Deep, dark, funny, and reflective is the TNT television show Public Morals. It airs on Tuesdays at 10:00 p.m. My wife kept telling me to watch it so finally I did. I’m really a tough TV audience—which is not to say that I don’t watch a fair amount of it with lukewarm results. I’ll often watch “bad TV” just to see what people are tripping on. It’s like watching a sociological experiment, much of it discouraging.
But Public Morals wasn’t discouraging. Even before I picked up on the story line, I was immediately struck with the writing and acting. I'm no gangster, you’ll be glad to know, but I've known more than a few questionable people and I’m quite sure some of them were. And I sometimes used to hang out in the Hell’s Kitchen area during the 60s era and quite well remember what it was like, colorful and exciting, seedy and disreputable, abject to great heights. It was a place of contradiction, those contradictions being well displayed in the TV show Public Morals.
I kind of related to PM too b/c a while back I almost got jammed up in one of those "Westie" Hell's Kitchen Irish mob places where a guy like Richie Kane (he’s a character in the show played by Aaron Dean Eisenberg) came in and called out the restaurant-bar manager or owner and scared the shit out of everyone. I got out of there in a hurry, didn't even want to know what was going on. Public Morals made me remember that. I like the way the show feels, real people, nice people, flawed people.
I'm big on realism. For me, there’s too little realistic material on TV and way too much fantasy. Everything's about gadgets & technology, and avoidance of reality. Not so with Public Morals. It’s a big plus that the Public Morals actors all seem to know what that New York thing is/was about. I don't normally gush about TV programs but I have a strong feeling about PM and urge you to watch it if only for my sake.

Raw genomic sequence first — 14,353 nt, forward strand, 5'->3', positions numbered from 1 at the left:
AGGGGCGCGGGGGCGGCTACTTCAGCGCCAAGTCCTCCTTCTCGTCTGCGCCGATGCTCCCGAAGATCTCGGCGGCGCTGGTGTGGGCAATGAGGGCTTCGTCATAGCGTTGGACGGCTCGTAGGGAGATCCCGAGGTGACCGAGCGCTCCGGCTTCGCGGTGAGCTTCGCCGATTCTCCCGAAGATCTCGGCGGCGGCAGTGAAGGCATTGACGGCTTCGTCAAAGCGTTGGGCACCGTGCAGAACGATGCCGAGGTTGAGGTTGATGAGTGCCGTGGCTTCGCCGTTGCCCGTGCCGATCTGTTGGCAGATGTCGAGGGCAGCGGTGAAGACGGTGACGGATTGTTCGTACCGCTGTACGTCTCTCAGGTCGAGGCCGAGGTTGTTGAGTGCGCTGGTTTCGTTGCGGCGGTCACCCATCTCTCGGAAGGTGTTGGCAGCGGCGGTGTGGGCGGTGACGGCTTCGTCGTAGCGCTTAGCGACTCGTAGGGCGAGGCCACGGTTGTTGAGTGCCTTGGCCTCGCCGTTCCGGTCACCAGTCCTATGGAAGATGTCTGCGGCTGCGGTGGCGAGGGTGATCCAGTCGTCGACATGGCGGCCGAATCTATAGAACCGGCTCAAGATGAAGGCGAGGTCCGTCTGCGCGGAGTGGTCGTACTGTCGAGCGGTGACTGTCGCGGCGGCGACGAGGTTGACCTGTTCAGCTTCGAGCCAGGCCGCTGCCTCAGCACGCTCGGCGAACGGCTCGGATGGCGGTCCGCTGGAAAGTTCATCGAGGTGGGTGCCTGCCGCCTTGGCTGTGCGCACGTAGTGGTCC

I try to write myself so I know how hard it is to do something creative without falling into rubber stamped formulas. I was just very impressed with the way Ed Burns put the whole thing together—writing, directing, acting, casting. It's very hard to do just one of those things and he's done them all.
He found all these great down to earth actors with some keystone figures like Brian Doheny playing the Irish first generation who worked their way up to power and influence. I never watch the “extras” that come with the On Demand versions but I watched nearly all of the short interviews with Burns. He was so honest and without pretension, as were the actors who shouted out to me on Twitter (to my great surprise and delight).
.Have to say the sets are great, so are the period idiosyncrasies, costuming, graphics. Watch it if you want to see that great old pre-hipster good bad old New York complete with the hookers on Times Square we used to try to talk to when we were kids.
The individual scenes flow nicely and are knit together well. I like the way everyone has one attitude or another. There's a lot of ironic humor in the writing, too; it’s brilliant writing. Alright, this is TMI, I know. Too bad I'm not some kind of big deal critic, right?
Just watch it, okay. I’m telling you. And repent your sins, for chrissakes!